Chemist unveils latest forensic discovery to identify criminals

June 13, 2016, University at Albany
Chemist unveils latest forensic discovery to identify criminals
Chemistry professor Jan Halámek and his team have mimicked crime scene conditions to test their findings. Credit: Carlo de Jesus

First it was fingerprints. Now it's blood.

Ongoing forensic research led by University at Albany Assistant Chemistry Professor Jan Halámek and his team has revealed a simple way to estimate the age range of a culprit through blood residue left at a crime scene.

By analyzing alkaline phosphatase (ALP) levels, a biomarker found in all body tissues, his team can tell if the originator is young (under 18) or older, along with the time since deposition (TSD) of the blood spot.

ALP levels are age dependent according to Halámek, making the correlation relatively simple. His team is able to determine how many hours the sample has been left behind based on ALP's enzyme activity, which decreases over time. They've tested both discoveries by using "mimicked crime scene conditions" and real human serum samples, finding close to 100 percent accuracy for up to two days. Full results were published recently in Analytical Chemistry.

This is the second groundbreaking research paper Halámek has released regarding the use of body fluids biomarkers for identification. Last year, his team discovered a straight forward way to identify whether a culprit was male or female, based on amino acid content left behind in fingerprints. Levels are twice as high in the sweat of women as in that of men. It gained national attention, including features in the New York Times and Chemical & Engineering News.

"It's all about the biomarkers, looking for the attributes of a person," said Halámek in a recent interview with Forensic Magazine. "It's pure chemistry."

Chemist unveils latest forensic discovery to identify criminals
Jan Halámek (left) and UAlbany Ph.D. student Juliana Agudelo (one from right) are working with Averill Park high school students on both discoveries. Credit: Gregory Panzanaro

Halámek is hoping both discoveries may soon help investigators obtain key information about suspects. Though not intending to compete with traditional DNA analysis, he believes his tests provide quick results, and are simple to perform. They also can help match individuals who are not found through an existing DNA database.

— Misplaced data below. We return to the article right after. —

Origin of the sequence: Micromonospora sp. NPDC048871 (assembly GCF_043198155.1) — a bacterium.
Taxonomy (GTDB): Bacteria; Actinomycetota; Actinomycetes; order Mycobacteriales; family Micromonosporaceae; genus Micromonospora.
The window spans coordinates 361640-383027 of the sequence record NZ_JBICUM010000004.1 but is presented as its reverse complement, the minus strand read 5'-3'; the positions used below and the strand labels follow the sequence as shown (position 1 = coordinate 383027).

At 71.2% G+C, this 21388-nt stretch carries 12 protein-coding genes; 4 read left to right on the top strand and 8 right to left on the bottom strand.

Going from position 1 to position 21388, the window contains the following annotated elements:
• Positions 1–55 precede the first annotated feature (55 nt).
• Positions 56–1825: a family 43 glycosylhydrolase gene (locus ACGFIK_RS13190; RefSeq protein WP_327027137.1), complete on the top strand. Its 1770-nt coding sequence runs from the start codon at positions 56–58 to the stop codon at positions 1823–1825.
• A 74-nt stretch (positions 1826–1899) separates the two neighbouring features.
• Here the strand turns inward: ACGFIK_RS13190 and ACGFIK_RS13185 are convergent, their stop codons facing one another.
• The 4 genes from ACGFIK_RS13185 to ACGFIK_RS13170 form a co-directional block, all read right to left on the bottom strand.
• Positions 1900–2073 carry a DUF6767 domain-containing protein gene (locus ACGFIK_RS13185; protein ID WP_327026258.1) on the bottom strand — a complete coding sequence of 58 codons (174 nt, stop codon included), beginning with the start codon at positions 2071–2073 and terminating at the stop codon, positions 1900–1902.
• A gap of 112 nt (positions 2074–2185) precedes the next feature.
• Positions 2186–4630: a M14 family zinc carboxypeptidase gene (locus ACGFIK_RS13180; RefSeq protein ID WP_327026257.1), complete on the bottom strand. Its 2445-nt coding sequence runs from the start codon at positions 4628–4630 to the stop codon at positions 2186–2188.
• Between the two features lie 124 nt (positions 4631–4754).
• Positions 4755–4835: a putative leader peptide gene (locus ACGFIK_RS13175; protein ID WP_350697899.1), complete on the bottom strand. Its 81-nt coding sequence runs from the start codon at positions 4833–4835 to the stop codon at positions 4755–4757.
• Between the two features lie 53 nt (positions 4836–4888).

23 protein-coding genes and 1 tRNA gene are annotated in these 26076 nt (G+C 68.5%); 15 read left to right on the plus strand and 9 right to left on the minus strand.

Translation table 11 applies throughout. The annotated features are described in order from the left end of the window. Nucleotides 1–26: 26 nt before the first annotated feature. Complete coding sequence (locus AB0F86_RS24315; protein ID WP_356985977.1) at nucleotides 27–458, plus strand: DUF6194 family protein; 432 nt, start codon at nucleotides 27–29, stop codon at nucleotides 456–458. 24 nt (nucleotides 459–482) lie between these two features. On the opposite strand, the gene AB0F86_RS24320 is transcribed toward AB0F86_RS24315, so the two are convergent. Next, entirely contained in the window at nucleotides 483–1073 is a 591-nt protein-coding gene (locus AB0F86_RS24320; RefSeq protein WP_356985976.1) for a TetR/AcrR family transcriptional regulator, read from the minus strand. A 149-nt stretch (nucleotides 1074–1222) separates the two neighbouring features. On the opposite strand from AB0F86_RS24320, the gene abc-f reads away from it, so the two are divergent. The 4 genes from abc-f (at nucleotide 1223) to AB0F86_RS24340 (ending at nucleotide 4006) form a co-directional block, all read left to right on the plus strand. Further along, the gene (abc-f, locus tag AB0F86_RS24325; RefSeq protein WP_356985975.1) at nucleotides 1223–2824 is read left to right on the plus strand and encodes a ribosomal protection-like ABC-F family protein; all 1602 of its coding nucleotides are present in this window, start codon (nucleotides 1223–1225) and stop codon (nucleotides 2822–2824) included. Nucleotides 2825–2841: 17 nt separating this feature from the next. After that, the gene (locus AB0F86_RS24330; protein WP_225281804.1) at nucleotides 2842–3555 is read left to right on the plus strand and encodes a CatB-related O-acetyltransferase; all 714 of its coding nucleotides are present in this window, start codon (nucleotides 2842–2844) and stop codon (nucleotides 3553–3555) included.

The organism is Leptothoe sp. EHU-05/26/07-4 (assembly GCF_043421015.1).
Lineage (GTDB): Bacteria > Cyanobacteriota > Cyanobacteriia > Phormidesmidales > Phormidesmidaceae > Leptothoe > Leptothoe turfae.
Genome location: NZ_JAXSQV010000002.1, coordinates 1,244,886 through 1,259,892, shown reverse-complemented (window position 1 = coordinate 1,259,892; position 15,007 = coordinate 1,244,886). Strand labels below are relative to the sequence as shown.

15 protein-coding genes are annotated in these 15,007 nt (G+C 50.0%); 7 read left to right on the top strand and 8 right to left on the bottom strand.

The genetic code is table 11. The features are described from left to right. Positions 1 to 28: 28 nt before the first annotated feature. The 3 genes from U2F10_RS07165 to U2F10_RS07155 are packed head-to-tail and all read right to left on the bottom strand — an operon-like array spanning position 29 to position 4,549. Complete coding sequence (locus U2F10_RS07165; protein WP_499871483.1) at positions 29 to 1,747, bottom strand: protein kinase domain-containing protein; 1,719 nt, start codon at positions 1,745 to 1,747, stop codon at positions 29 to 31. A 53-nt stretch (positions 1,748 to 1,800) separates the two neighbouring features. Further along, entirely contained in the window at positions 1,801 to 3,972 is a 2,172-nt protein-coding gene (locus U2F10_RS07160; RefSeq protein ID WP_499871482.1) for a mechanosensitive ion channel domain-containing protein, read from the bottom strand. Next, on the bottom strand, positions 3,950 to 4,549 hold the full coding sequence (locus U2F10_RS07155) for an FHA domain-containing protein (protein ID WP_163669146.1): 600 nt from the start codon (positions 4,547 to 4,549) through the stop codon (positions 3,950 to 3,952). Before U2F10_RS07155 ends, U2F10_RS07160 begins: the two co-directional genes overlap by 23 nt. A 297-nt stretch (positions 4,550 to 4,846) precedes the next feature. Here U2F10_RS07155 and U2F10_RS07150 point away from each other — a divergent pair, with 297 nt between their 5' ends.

"We would like to see our research packaged as a potential forensic kit and utilized by all law enforcement," Halámek said. "If these tests are made portable, they can be rapidly analyzed at the by individuals who have minimal scientific training."

To prove just how user-friendly his tests are, Halámek has let high schoolers in Averill Park, N.Y., give them a try. Most recently, students in Dr. Gregory Panzanaro's Introduction to Forensic Science class successfully performed the ALP analyzation in order to determine age range.

At UAlbany, students are also taking the lead on developing Halámek's research. Those on his team include Ph.D. chemistry students Erica Brunelle, Juliana Agudelo, Crystal Huynh and Leif McGoldrick, along with a number of chemistry and biology undergraduates.

"We hope to continue working with students on projects in our lab going forward. It is a great opportunity for them to gain real-world forensic experience," Halámek said.

Halámek and his team are currently looking at ways to enhance both the fingerprint and blood residue tests. They are also exploring additional identification methods related to other body fluids.

Explore further: Chemist's technique can identify a fingerprint as male or female

More information: Juliana Agudelo et al. Ages at a Crime Scene: Simultaneous Estimation of the Time since Deposition and Age of Its Originator, Analytical Chemistry (2016). DOI: 10.1021/acs.analchem.6b01169

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